ششم- حوزه ی نفوذ عادت بسیار بسیار فراتر از آن است که می اندیشید. از قریب به اتفاق رفتارهای ما گرفته تا جنبش های اجتماعی، از کنش های سیاسی گرفته تا جریان های فرهنگی، اقتصاد، تبلیغات، سنت ها، فرهنگ ها و همه حوزه های همگرا و واگرای مرتبط به آدمی ، همه وهمه متاثر از عادت های فردی یا جمعی اند. عادت ها مهّم اند. اگر ساختار و فرآیند شکل گیری شان را بشناسید می توانید – بسته به نوع آنها- با صرف زمان و تلاش آن ها را تغییر دهید.
هفتم- کتابی درگیرکننده، روشنگر و امیدبخش است . بخوانیدش
Rating: really liked it
بيقولك (بس كلام أكيد يعني) لو جبت فار وحطيته في متاهة زي اللي في الصورة دي كده، وبعدين فجاة مع صوت الكليك شلت الحاجز اللي بيفصل بين الجزء اللي الفار محبوس فيه وبين الجزء اللي في حته الشوكولاته ... الفار هيبدأ يجري علي كل ركن ويشمشم في كل جتى وهياخد وقت طويل على ما هيوصل لنهاية المتاهة وياكل حتى الشوكولاته .. في المرة التانية اللي هتعمل فيها نفس التجربة لنفس الفار، هتلاحظ انه بقا اسرع وبقا بيضيع وقت اقل في التسكع في جنبات المتاهة لحد ما يوصل لحته الشوكولاته..
في المرة التلاتين، هتتفاجأ! لأنك هتلاقي الفار بياخدها جري من مجرد ما بيسمع صوت الكليك لحد ما يوصل للشوكولاته ويقضم قضمه ...
التجربة دي قام بيها علماء في MIT في أوائل التسعينات من القرن الماضي. بس هم مكتفوش بمراقبة سلوك الفار، لكن قاموا بتثبيت أقطاب/سلوك في دماغ الفار علشان يراقبوا النشاط العصبي الملازم للسلوك داه ... وزي ما سلوك الفار اختلف في الأيام الأولى عن الأيام الأخيرة ، برضه لاحظوا اختلاف مقابل في نشاط في المخ في الآخر عن الأول ... كان ايه بقا الاختلاف داه؟
في الأيام الأولى كان المخ بيفضل نشط في اعلى مستوياته طوال الفترة من أول صوت الكليك حتى الحصول على قطعة الشيكولاته ..
في الأيام الأخيرة وبعد التكرار والتكرار، الوضع اختلف ، كان المخ في أعلى مستويات نشاطه عند نقطتين فقط : مع صوت الكليك ( البداية) ، وعند الحصول على الشيكولاته (النهاية)...
المثال بتاع الفار داه مثال جيد جدا لتحول النشاط الواعي إلى روتين .. وكلمة روتين تعني ان بقت بتتعمل من غير الحاجة لنشاط ذهني عالي، داه غير إنها بتتعمل باستمرار، وصعب ان يحصل خطأ في أدائها .. وتم وضع فرض جيد لتركيب العادات من 3 أجزاء بتكون حلقة : إشارة البدأ، والروتين، والمكافأة في النهاية . زي ما في الصورة التالية:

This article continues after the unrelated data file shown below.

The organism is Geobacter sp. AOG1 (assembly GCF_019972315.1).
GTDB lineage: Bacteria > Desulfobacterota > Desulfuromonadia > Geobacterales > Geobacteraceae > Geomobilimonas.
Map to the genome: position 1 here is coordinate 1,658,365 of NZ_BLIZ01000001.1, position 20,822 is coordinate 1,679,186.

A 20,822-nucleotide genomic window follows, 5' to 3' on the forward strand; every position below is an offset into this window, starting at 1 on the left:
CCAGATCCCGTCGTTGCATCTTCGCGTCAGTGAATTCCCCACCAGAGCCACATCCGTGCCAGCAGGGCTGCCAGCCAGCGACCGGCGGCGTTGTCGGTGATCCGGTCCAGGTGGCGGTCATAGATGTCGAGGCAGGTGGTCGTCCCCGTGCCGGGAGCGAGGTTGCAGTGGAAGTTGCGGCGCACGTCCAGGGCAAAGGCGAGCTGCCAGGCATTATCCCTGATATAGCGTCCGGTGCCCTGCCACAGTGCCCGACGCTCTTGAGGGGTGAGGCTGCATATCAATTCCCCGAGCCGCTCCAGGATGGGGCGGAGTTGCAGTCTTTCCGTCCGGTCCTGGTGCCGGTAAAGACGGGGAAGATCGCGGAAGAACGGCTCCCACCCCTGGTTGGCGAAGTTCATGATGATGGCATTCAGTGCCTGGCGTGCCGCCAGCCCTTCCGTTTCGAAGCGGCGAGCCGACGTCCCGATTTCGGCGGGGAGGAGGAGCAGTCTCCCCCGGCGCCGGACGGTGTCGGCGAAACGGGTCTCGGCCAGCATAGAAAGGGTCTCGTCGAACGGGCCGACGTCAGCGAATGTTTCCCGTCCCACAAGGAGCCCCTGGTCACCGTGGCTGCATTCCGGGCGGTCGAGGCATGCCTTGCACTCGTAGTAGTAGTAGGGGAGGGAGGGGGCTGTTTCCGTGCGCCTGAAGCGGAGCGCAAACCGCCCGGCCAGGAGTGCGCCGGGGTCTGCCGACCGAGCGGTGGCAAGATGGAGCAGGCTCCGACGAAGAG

وموضوع اكتساب العادات داه راجل لتركيب بدائي في مركز المخ تقريبا اسمه basal ganglia وكلمة بدائي معناها انه مشترك مع أنواع كتير من الحيوانات وأنه ـ وداه الأهم ـ مش بيعتمد على عمليات معقدة في المخ، وبيتساوى فيه الناس تقريبا من ناحية المقدرة العقلية ..
الكلام داه تأكد ليهم من خلال حالة مرضية شهيرة كانت مرت بعدوى فيروسية في الجهاز العصبي والمخ ، وبعد العلاج كان جزء كبير من المخ تدمر ، لدرجة ان أي احداث حصلت بعد المرض ثم العلاج كانت بتتمسح من الذاكرة في ظرف دقايق، ومع ذلك كان المريض ، واللي اشتهر في كتب الطيب ب EP ، قادر انه يكتسب عادات جديدة فقط من التكرار والتكرار والتكرار إلى أن تتحول العادة إلى روتين..
إمكانية تحول فعل ما من نشاط بيحتاج مجهود عقلي إلى عادة روتين ، ليه فوايد هي: بتوفر طاقة المخ لأنشطة تانية أكثر تعقيدا، وانك وفقا لمفهوم العادة هتكون ضامن انك هتواظب على الفعل داه علطول مادام توفرت شروط معينة ... والشروط المعينة دي هنعرفها في مراجعة باقي الكتاب فانتظرونا :D
Rating: really liked it
I feel like I’ve just climbed Mt. Rainier. Why you ask? I finished a non-fiction book!
So, I started this climbing excursion because I have bad habits. We all do most of the time. My bad habits are eating unhealthy food, drinking too much wine, not getting enough exercise or procrastinating at work. My hubby and I thought, let’s figure out WHY since we both have bad habits we want to stop. We started this buddy read in February. February?! And you're just finishing it? Now don’t let that sway you that it took over two months to finish this book. It’s not a bad read, I just took my time with it, it's non-fiction and of course, I read books in between. ;) hahaha
So, did it answer some of my questions? Will I put down the bag of Cheetos next time I drink too much wine?! Yeah, I think it did.
The Power of Habit: Why We Do What We Do in Life and Business helped me understand that stopping a bad habit isn’t the easiest thing to do. Don't beat yourself up about it. They become routine, habitual and ingrained in your life. They are caused by stress, emotions and going back to creature comforts. The book addresses that one of the ways to break a bad habit is to replace it with a substitute. It’s one of the ways to make a lasting change.
Technically, this book isn’t bad. The author jumps around a bit with stories, starting one narrative and then going to another. Depending on the subject matter, I was okay with this. When I was really into the subject matter, it annoyed the hell out of me.